7. The ultimate end of our habitable zone EventTimescaleEscape to… Solar brightening 0.5-3 BY Mars, interplanetary space Red giant phase (1000Lsun) 5 BY Interplanetary (Earth is 700ºC, 1300ºF) space Planetary nebula phase 5+ BY Other stars (Earth probably vaporized) Milky Way Galaxy exhausted 50 BY K, M stars (star formation ends) K, M stars die 100 BY ?? Black holes evaporate; ?? --- Protons decay; Universe a sea of dilute photons

  8. Global Climate Change Evidence for “global warming” Connection with greenhouse gases Is the greenhouse gas emission anthropogenic? Potential consequences Uncertainties Frequent complaint “We can’t predict the weather for this week—why are you saying we can predict the weather for years to come?” Weather is not climate. Climate is saying, “Florida is hotter than New York; Arizona is more arid than Seattle” This, we can predict.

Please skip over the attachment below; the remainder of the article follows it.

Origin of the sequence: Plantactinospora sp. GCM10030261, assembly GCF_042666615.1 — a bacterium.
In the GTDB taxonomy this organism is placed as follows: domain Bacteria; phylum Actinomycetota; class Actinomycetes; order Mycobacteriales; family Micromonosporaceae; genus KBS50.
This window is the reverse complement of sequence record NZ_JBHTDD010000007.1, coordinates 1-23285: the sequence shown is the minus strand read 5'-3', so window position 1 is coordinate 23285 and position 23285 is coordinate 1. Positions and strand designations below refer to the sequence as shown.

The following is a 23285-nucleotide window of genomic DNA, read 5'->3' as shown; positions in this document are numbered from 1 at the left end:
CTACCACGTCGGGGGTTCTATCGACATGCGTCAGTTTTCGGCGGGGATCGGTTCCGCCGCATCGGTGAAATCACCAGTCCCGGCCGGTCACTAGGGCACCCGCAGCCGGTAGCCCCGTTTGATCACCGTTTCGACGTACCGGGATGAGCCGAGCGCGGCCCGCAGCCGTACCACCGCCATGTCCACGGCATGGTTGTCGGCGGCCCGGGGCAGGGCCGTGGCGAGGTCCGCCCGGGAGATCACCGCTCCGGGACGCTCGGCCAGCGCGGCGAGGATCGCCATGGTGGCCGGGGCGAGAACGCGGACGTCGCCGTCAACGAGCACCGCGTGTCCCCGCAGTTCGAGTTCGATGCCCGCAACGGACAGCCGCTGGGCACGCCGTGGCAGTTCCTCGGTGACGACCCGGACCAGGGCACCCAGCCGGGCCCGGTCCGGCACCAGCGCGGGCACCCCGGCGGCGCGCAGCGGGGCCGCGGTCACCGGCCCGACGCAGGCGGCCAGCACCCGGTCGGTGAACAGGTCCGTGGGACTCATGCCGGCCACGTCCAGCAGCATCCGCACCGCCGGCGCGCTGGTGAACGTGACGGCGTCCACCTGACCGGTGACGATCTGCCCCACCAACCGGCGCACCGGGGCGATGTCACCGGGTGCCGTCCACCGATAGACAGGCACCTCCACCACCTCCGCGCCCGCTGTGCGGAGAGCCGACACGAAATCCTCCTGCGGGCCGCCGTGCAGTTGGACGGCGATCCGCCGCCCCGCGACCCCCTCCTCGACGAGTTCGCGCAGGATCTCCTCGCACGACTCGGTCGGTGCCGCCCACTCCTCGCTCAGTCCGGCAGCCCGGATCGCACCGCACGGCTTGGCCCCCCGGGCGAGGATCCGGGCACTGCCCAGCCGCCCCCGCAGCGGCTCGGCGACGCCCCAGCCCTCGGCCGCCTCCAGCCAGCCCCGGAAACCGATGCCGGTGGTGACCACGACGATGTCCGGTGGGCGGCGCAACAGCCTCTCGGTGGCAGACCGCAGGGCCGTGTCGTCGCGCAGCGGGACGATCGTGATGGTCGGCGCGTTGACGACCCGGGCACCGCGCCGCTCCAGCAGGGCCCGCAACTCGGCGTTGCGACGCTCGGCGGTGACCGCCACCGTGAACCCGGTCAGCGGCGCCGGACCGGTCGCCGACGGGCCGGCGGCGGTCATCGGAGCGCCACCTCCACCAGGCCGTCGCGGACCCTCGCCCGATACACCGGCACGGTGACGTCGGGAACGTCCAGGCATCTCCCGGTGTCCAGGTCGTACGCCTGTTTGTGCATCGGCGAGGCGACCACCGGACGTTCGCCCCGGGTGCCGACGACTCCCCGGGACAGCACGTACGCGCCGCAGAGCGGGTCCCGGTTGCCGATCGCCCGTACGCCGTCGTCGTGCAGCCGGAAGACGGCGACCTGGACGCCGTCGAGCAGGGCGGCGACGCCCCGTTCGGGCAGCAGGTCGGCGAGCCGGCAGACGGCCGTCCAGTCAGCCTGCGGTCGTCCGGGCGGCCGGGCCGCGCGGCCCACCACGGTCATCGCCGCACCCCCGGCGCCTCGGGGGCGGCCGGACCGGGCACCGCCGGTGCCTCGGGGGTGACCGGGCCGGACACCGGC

9. Evidence for global climate change Data must be long-baseline; Data must be obtained consistently; Data should be insensitive to short duration effects. Statements that are not scientifically significant include: Wow, this year is really hot! Wow, this year is really rainy! Wow, the last two years we’ve had bad hurricanes! Longer baselines are needed to justify such statements. Huge ice deposits (such as glaciers or arctic/antarctic ice fields) help monitor overall global temperatures because… They have large thermal inertias, making them insensitive to minor yearly variations. They are made of water, which is (on Earth) near the cusp of being liquid vs. solid.